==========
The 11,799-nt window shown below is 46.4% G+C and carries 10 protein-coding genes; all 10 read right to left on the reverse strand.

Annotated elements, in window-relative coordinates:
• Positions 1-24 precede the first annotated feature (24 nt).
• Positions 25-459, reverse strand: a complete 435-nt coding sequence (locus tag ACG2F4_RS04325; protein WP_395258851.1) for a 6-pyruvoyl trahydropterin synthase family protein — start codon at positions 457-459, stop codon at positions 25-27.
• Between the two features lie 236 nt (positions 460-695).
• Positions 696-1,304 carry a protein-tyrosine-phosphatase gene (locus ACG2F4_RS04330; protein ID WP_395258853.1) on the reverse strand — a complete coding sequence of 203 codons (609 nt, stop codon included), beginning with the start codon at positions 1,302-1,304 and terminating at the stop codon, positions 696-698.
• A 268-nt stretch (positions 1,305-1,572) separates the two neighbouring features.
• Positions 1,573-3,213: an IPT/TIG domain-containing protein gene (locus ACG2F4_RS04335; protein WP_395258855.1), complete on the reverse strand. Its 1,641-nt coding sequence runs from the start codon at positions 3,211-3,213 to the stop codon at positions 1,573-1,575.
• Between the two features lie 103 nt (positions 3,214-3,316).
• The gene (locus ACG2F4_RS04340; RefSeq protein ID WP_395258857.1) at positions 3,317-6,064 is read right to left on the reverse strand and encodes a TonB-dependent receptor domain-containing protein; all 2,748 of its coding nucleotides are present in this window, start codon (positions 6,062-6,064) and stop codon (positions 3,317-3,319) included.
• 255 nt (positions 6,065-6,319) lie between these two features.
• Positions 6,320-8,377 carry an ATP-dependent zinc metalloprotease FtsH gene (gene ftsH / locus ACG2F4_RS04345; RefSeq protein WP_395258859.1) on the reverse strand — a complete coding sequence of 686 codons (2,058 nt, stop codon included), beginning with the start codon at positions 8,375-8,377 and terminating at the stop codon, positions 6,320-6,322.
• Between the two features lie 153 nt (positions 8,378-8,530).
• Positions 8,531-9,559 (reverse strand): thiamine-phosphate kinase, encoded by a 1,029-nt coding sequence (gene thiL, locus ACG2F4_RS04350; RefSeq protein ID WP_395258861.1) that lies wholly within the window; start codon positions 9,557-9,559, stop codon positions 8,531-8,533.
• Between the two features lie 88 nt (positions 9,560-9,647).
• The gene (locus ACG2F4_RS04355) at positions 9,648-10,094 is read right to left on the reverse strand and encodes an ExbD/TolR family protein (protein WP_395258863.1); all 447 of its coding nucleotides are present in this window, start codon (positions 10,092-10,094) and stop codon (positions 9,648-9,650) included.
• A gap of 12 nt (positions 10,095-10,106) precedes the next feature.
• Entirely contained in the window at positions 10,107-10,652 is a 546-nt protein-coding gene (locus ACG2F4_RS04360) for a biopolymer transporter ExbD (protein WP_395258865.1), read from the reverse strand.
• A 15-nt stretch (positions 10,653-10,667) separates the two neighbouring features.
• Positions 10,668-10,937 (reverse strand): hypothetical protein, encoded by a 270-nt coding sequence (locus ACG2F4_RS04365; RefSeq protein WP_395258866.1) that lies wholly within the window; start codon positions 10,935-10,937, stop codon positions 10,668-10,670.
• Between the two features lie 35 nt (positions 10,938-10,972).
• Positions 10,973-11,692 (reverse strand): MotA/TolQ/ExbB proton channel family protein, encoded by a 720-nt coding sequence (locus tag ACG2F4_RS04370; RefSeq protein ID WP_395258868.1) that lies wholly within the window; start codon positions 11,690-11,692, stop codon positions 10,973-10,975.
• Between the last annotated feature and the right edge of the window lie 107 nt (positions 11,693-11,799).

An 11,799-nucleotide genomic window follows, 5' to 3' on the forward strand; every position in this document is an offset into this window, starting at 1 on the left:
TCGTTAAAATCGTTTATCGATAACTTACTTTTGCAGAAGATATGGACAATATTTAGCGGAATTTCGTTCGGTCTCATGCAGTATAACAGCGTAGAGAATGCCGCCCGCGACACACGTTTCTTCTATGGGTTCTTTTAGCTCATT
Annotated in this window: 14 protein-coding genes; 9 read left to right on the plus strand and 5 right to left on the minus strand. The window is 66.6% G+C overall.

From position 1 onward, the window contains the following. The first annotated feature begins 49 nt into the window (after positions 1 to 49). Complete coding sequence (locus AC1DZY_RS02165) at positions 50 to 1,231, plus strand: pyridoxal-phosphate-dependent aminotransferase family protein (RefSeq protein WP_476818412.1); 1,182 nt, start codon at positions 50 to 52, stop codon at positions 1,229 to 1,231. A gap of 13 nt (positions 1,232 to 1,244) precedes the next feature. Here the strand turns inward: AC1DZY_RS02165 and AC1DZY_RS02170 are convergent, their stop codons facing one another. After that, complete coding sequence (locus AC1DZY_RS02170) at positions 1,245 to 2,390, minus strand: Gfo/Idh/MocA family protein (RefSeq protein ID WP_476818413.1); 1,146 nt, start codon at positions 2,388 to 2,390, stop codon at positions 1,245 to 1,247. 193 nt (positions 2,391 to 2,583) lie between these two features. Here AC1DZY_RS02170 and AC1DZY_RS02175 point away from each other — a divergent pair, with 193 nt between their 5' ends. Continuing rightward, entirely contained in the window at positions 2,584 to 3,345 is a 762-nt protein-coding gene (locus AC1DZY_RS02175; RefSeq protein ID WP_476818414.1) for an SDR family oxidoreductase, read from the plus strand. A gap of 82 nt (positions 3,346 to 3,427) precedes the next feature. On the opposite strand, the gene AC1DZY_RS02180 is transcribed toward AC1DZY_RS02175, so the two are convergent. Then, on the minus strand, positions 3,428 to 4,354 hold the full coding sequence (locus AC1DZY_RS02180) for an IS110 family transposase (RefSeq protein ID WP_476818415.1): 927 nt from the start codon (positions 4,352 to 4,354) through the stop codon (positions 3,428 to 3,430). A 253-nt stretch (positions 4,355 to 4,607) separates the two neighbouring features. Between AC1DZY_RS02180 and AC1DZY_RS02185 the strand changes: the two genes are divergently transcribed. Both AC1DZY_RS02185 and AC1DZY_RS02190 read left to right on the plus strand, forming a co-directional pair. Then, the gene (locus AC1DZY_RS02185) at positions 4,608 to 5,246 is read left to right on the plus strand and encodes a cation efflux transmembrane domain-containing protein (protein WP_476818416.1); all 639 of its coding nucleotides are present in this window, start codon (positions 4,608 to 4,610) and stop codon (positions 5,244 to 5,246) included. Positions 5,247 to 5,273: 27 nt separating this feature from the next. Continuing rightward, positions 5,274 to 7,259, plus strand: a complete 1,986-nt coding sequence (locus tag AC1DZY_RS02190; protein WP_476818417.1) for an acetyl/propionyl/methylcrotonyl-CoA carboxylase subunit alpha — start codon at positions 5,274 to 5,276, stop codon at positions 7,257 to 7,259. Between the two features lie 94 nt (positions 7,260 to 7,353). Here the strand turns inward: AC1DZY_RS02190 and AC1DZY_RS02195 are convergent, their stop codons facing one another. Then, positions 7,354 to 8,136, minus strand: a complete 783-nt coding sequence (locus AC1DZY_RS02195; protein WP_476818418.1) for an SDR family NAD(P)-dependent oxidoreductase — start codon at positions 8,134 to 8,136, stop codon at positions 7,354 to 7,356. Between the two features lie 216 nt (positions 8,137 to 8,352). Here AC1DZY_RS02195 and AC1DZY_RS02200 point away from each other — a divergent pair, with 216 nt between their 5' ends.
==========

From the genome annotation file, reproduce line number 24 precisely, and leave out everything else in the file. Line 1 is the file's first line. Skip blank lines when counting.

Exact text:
An 11,799-nucleotide genomic window follows, 5' to 3' on the forward strand; every position in this document is an offset into this window, starting at 1 on the left: